Fire is a natural part of the Australian environment. With lightning and Indigenous burning methods having shaped natural environment ecosystems over thousands of years, many of our plants are reliant on bushfire to regenerate and maintain their health.
Understanding why fires start and how they burn can help us prepare for and manage bushfires. How quickly a fire spreads and how intensely it burns depends on the type of fuel, topography and the weather. Bushfires usually occur where the weather is hot and dry.
The direction that a landscape faces can affect how a fire moves. On the Northern Beaches, west-facing slopes are the hottest and driest. The vegetation is more flammable, but these plants are more fire tolerant. South-facing slopes are usually cooler, wetter and have less flammable vegetation.
Know your risk
Check if your property is in bush fire prone area on the hazards map
Have a Plan
Prepare your Bushfire Survival Plan. It will help you to plan what you would do in a bushfire, including whether to leave early to get to a safer place. It also helps you to prepare yourself and your home to make your situation safer. Understanding the bushfire alert levels and having critical equipment, safety gear and information on hand ensures that you have taken essential precautions.
Prepare your home & property
A well prepared home is more likely to survive a bush fire. Even if your plan is to leave early, the more you prepare your home, the more likely it will survive a bush fire or ember attack. A well prepared home can also be easier for you or firefighters to defend, and is less likely to put your neighbours' homes at risk. A well prepared home will also give you more protection if a fire threatens suddenly and you cannot leave
- Prepare your home and tick off the checklist to be sure you’re ready.
- Prepare yourself and family
- Prepare for your pets and large animals
- Make sure all your important documents are in a safe, easy to access location.
- Check your insurance. Do you have adequate cover for home and contents?
- Tune into ABC Radio 702AM to listen to warnings and advice.
If you are concerned about a bushfire hazard on private or public property, contact the NSW Rural Fire Service (RFS) Northern Beaches District office on 9450 3000 or log online on the RFS website. Once you raise a request, the RFS Community Safety Officer will complete a site visit and advise the resident and Council if remedial works are required.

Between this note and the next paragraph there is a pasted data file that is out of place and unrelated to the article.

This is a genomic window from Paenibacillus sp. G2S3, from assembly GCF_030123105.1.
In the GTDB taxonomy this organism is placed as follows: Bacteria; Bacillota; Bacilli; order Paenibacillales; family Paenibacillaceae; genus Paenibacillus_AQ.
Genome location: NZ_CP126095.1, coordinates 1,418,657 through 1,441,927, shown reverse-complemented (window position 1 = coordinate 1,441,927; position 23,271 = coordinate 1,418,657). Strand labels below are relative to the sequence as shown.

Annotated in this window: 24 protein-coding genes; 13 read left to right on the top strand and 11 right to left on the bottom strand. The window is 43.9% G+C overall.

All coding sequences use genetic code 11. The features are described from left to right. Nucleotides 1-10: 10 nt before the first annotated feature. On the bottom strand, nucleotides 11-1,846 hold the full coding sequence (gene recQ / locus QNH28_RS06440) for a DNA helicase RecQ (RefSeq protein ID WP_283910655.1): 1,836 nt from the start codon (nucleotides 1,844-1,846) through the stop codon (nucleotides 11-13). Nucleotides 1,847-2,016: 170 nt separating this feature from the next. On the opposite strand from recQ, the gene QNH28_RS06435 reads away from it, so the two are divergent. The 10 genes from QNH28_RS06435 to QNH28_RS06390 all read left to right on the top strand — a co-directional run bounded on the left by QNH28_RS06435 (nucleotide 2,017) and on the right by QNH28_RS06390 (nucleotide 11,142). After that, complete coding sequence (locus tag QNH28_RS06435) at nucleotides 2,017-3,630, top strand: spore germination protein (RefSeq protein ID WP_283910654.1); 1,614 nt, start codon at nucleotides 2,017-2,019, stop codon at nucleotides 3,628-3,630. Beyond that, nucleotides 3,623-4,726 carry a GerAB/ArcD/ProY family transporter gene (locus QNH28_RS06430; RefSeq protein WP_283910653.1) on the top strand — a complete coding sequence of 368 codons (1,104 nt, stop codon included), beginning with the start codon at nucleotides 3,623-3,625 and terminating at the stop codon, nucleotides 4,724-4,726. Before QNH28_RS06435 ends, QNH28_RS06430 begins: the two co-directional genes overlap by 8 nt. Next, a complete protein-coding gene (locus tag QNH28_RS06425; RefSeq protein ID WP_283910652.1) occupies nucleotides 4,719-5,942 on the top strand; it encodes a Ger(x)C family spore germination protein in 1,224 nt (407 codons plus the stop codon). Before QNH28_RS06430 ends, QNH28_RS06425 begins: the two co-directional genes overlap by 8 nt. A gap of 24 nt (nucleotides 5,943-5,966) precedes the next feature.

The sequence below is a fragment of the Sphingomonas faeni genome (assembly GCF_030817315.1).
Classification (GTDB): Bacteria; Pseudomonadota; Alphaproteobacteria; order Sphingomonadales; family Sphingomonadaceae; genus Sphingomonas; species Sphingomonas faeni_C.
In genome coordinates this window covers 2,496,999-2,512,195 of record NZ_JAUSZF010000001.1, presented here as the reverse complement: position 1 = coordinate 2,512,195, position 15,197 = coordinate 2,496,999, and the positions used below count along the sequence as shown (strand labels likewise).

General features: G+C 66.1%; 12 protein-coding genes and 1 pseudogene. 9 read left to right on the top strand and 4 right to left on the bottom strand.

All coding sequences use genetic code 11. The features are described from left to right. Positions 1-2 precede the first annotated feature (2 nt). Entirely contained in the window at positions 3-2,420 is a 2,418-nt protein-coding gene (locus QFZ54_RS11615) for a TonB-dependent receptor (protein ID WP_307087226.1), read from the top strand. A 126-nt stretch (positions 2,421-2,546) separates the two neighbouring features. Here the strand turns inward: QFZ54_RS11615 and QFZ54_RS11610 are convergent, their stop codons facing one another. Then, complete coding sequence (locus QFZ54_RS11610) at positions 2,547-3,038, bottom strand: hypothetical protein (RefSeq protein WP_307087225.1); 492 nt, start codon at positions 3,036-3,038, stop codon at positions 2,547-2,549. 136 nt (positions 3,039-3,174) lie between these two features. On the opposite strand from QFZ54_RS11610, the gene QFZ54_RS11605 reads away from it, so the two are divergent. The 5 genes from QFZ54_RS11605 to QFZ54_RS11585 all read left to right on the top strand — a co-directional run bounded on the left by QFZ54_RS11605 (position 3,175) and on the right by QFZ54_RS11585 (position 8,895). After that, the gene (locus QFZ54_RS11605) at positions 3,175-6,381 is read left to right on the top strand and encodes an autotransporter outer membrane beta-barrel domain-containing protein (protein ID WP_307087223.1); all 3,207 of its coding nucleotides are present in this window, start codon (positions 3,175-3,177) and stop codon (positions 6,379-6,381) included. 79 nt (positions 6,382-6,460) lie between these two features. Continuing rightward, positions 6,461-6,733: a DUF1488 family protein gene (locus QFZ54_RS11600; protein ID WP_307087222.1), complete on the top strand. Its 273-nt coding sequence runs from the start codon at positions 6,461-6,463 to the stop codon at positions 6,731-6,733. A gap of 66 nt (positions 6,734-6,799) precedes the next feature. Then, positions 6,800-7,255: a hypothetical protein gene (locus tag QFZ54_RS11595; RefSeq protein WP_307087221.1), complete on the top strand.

If you are planning on spending leisure time within bushland areas on the Northern Beaches, please be safe and check the following conditions:
During a bushfire
- Always inform family and friends of your movements.
- Check the RFS alert level of threat from fire.
- Monitor the location and status of Fire’s Near Me.
- Neighbourhood Safer Places are a place of last resort during a bushfire emergency. They are to be used when all other options in your bushfire survival plan can't be put into action safely.
- Community Protection Plans are another tool which can help people to better understand the bushfire risk in their community, and how to prepare for it.
- Also, and only if it is safe to do so, contact your ABC Radio 702AM via phone or social media to tell others what you can see. This will help the community with first-hand and reliable knowledge about what's going on.
After a bushfire
- There are many issues that you will need to consider after a bushfire, including contacting fire emergency services, getting information and updates about your property, assessing property damage and insurance, understanding the status of your local utilities including electricity, water etc.
- There are a number of assistance schemes available to those in areas declared Natural Disasters, including Personal Hardship, assistance for Small Business and assistance for local councils. Emergency NSW has further information about Disaster Assistance programs.
There are also federally funded Recovery Assistance programs.